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JOSEPH N. DEGENOVA AND RITA DEGENOVA v. DAVID G. ANSEL (12/09/88)

filed: December 9, 1988.

JOSEPH N. DEGENOVA AND RITA DEGENOVA, APPELLANTS,
v.
DAVID G. ANSEL, M.D. AND AMALGAMATED LIFE INSURANCE COMPANY



Appeal from the Order entered November 19, 1987 in the Court of Common Pleas of Philadelphia County, Civil, No. 1583 June 1987.

COUNSEL

Eugene D. McGurk, Jr., Philadelphia, for appellants.

Lynne P. Fox, Philadelphia, for appellees.

McEwen, Olszewski and Cercone, JJ.

Author: Mcewen

[ 382 Pa. Super. Page 215]

This appeal has been taken from the order of the trial court which sustained the preliminary objections filed by appellee Amalgamated Life Insurance Co. (hereinafter ALICO), and dismissed ALICO as a defendant in the trespass action commenced by the appellants, Joseph N. DeGenova and Rita DeGenova. We are constrained to reverse and remand.

Appellant Joseph N. DeGenova (hereinafter appellant) was diagnosed by his primary physician as having a nasal polyp in his left nostril, which would require surgical removal. Appellant, a retired member of the Amalgamated Cotton and Textile Workers Union, was insured by ALICO under a medical health benefits plan which required appellant to obtain a second opinion before ALICO would pay for any surgical procedure. ALICO, therefore, scheduled an appointment for appellant with David G. Ansel, M.D., for purposes of obtaining a second opinion as to the proposed surgical procedure. The present controversy arose from that visit.

Appellant filed a complaint against Dr. Ansel and ALICO alleging that Ansel had removed the polyp from his nose while he was being examined, without his consent or knowledge, and that the surgical removal had been performed negligently, resulting in harm to the appellant. Appellant sought recovery from ALICO based upon its alleged vicarious liability for the acts of its agent, servant, or employee, defendant Dr. Ansel. In response to the complaint, ALICO filed preliminary objections in which it (1) moved for a more specific pleading as to its alleged agency relationship with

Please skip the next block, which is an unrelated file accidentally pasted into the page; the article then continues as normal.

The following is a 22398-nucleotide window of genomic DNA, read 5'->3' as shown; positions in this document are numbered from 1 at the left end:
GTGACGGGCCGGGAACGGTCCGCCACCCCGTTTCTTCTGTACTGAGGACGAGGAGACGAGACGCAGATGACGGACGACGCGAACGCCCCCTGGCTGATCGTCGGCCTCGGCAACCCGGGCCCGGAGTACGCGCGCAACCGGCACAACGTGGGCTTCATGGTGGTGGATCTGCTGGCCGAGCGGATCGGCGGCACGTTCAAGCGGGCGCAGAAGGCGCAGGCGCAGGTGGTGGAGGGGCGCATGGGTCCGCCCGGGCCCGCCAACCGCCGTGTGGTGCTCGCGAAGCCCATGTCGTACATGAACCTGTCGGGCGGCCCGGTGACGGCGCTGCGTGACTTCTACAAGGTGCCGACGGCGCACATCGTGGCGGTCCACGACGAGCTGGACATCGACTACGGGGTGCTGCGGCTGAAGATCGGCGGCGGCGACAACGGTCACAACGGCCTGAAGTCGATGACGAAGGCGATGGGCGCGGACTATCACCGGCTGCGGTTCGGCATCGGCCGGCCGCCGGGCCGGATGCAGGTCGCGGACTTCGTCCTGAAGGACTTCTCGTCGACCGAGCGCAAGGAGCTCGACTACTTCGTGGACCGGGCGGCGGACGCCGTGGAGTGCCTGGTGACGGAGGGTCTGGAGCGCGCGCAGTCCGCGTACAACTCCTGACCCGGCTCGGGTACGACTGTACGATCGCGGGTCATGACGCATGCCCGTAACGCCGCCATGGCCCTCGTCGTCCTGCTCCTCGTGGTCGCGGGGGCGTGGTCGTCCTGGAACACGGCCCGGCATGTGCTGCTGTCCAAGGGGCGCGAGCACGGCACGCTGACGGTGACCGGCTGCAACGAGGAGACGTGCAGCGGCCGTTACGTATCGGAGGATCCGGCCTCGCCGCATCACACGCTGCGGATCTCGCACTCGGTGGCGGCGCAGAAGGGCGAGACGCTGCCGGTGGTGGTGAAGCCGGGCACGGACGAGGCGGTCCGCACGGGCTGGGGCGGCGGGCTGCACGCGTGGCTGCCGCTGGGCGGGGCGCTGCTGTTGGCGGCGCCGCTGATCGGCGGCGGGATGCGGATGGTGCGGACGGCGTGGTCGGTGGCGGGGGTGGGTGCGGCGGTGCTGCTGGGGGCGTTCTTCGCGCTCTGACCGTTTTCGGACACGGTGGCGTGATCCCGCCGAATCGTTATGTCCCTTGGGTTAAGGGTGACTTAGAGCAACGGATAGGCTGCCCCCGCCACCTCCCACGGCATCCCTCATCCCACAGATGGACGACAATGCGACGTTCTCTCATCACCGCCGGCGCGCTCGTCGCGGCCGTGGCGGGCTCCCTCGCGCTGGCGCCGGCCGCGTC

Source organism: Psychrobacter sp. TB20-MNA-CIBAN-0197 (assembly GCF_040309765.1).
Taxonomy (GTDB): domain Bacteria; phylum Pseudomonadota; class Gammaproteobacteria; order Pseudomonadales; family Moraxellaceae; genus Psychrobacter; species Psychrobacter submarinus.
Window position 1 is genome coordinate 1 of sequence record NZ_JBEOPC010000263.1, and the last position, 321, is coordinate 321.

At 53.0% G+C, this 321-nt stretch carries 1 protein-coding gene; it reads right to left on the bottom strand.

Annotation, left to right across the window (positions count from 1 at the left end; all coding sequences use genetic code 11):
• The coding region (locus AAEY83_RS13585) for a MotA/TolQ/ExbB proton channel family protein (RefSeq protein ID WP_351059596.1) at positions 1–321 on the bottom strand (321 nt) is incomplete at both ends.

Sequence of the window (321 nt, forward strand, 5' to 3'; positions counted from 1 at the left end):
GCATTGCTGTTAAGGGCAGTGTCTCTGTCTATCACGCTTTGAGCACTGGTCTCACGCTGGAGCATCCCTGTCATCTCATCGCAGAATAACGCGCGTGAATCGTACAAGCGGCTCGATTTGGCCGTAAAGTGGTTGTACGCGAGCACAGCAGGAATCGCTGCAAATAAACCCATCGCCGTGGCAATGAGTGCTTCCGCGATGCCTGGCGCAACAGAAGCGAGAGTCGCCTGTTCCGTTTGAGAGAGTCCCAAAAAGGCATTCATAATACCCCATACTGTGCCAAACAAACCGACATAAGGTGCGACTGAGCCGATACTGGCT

[ 382 Pa. Super. Page 216]

Ansel, (2) moved to strike appellant's complaint for failure to attach a copy of the insurance policy as required by Pa.R.C.P. 1019(h), (3) moved to strike appellants' complaint on the ground that the action was preempted by the Employee Retirement Income Security Act (ERISA), 29 U.S.C. ยงยง 1001-1461, and (4) demurred generally. The trial court sustained ALICO's preliminary objections based on (1) its conclusion that appellants had failed to sufficiently plead, pursuant to Pa.R.C.P. 1019, an agency relationship between ALICO and Dr. Ansel, and (2) its conclusion that ERISA preempted the stated causes of action as to ALICO.

We note initially that the present appeal is properly before this Court. Although the grant of the preliminary objections filed by ALICO does not terminate the litigation, it effectively terminated the litigation against ALICO and is, therefore, appealable. See: Rossi v. Pennsylvania State University, 340 Pa. Super. 39, 44, 489 A.2d 828, 831 (1985).

The standard of review which we apply when examining a challenge to an order sustaining preliminary objections in the nature of a demurrer is well-settled:

All material facts set forth in the complaint as well as all inferences reasonably deducible therefrom are admitted as true for [the purposes of this review.] Clevenstein v. Rizzuto, 439 Pa. 397, 266 A.2d 623 (1970). The question presented by the demurrer is whether on the facts averred the law says with certainty that no recovery is possible. Hoffman v. Misericordia Hospital of Philadelphia, 439 Pa. 501, 267 A.2d 867 (1970). Where doubt exists as to whether a demurrer should be sustained ...


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